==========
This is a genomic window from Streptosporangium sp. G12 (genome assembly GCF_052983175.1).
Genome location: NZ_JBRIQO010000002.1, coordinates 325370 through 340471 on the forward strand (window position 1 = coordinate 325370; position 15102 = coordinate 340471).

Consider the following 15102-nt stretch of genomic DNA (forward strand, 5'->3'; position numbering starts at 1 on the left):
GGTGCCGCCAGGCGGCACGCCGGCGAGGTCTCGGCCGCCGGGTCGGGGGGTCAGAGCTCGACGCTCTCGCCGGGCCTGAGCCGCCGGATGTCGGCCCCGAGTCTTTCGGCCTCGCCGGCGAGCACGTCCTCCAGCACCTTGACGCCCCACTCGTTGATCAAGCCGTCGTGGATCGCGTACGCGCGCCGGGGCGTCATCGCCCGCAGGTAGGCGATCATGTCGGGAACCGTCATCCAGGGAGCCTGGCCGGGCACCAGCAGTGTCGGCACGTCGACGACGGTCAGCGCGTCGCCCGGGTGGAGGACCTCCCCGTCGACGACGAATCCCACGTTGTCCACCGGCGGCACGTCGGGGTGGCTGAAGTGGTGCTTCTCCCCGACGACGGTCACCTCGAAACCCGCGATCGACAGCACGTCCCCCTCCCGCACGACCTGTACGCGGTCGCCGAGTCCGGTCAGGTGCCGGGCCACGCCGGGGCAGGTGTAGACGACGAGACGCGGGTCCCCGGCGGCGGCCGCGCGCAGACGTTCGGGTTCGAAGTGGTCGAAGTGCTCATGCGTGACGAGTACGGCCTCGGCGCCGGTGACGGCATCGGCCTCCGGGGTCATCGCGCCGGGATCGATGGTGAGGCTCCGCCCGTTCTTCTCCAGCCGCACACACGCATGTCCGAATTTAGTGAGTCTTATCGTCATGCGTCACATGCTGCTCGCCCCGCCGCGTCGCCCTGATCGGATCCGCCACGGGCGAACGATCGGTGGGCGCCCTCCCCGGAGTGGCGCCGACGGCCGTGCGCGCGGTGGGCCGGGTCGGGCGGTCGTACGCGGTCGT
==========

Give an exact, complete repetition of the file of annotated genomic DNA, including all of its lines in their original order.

This is a genomic window from Streptosporangium sp. G12 (genome assembly GCF_052983175.1).
Genome location: NZ_JBRIQO010000002.1, coordinates 325370 through 340471 on the forward strand (window position 1 = coordinate 325370; position 15102 = coordinate 340471).

Consider the following 15102-nt stretch of genomic DNA (forward strand, 5'->3'; position numbering starts at 1 on the left):
GGTGCCGCCAGGCGGCACGCCGGCGAGGTCTCGGCCGCCGGGTCGGGGGGTCAGAGCTCGACGCTCTCGCCGGGCCTGAGCCGCCGGATGTCGGCCCCGAGTCTTTCGGCCTCGCCGGCGAGCACGTCCTCCAGCACCTTGACGCCCCACTCGTTGATCAAGCCGTCGTGGATCGCGTACGCGCGCCGGGGCGTCATCGCCCGCAGGTAGGCGATCATGTCGGGAACCGTCATCCAGGGAGCCTGGCCGGGCACCAGCAGTGTCGGCACGTCGACGACGGTCAGCGCGTCGCCCGGGTGGAGGACCTCCCCGTCGACGACGAATCCCACGTTGTCCACCGGCGGCACGTCGGGGTGGCTGAAGTGGTGCTTCTCCCCGACGACGGTCACCTCGAAACCCGCGATCGACAGCACGTCCCCCTCCCGCACGACCTGTACGCGGTCGCCGAGTCCGGTCAGGTGCCGGGCCACGCCGGGGCAGGTGTAGACGACGAGACGCGGGTCCCCGGCGGCGGCCGCGCGCAGACGTTCGGGTTCGAAGTGGTCGAAGTGCTCATGCGTGACGAGTACGGCCTCGGCGCCGGTGACGGCATCGGCCTCCGGGGTCATCGCGCCGGGATCGATGGTGAGGCTCCGCCCGTTCTTCTCCAGCCGCACACACGCATGTCCGAATTTAGTGAGTCTTATCGTCATGCGTCACATGCTGCTCGCCCCGCCGCGTCGCCCTGATCGGATCCGCCACGGGCGAACGATCGGTGGGCGCCCTCCCCGGAGTGGCGCCGACGGCCGTGCGCGCGGTGGGCCGGGTCGGGCGGTCGTACGCGGTCGT